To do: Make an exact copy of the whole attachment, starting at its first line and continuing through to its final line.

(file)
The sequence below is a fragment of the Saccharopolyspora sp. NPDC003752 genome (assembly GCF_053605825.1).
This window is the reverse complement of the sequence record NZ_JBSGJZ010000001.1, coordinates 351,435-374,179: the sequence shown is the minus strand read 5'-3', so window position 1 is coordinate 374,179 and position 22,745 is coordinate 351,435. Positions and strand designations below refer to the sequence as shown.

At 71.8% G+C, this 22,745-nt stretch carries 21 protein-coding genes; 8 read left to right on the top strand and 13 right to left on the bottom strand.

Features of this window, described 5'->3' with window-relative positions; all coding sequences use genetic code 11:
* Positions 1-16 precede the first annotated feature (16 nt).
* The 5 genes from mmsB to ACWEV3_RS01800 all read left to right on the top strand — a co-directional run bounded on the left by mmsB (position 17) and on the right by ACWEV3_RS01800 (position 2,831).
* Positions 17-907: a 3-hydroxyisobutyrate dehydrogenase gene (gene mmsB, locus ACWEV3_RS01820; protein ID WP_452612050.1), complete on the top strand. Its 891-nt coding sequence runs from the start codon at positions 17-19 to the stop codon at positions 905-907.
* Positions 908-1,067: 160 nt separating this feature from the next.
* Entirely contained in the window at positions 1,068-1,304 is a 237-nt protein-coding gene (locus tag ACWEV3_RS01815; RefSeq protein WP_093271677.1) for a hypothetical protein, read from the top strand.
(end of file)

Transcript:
The sequence below is a fragment of the Saccharopolyspora sp. NPDC003752 genome (assembly GCF_053605825.1).
This window is the reverse complement of the sequence record NZ_JBSGJZ010000001.1, coordinates 351,435-374,179: the sequence shown is the minus strand read 5'-3', so window position 1 is coordinate 374,179 and position 22,745 is coordinate 351,435. Positions and strand designations below refer to the sequence as shown.

At 71.8% G+C, this 22,745-nt stretch carries 21 protein-coding genes; 8 read left to right on the top strand and 13 right to left on the bottom strand.

Features of this window, described 5'->3' with window-relative positions; all coding sequences use genetic code 11:
* Positions 1-16 precede the first annotated feature (16 nt).
* The 5 genes from mmsB to ACWEV3_RS01800 all read left to right on the top strand — a co-directional run bounded on the left by mmsB (position 17) and on the right by ACWEV3_RS01800 (position 2,831).
* Positions 17-907: a 3-hydroxyisobutyrate dehydrogenase gene (gene mmsB, locus ACWEV3_RS01820; protein ID WP_452612050.1), complete on the top strand. Its 891-nt coding sequence runs from the start codon at positions 17-19 to the stop codon at positions 905-907.
* Positions 908-1,067: 160 nt separating this feature from the next.
* Entirely contained in the window at positions 1,068-1,304 is a 237-nt protein-coding gene (locus tag ACWEV3_RS01815; RefSeq protein WP_093271677.1) for a hypothetical protein, read from the top strand.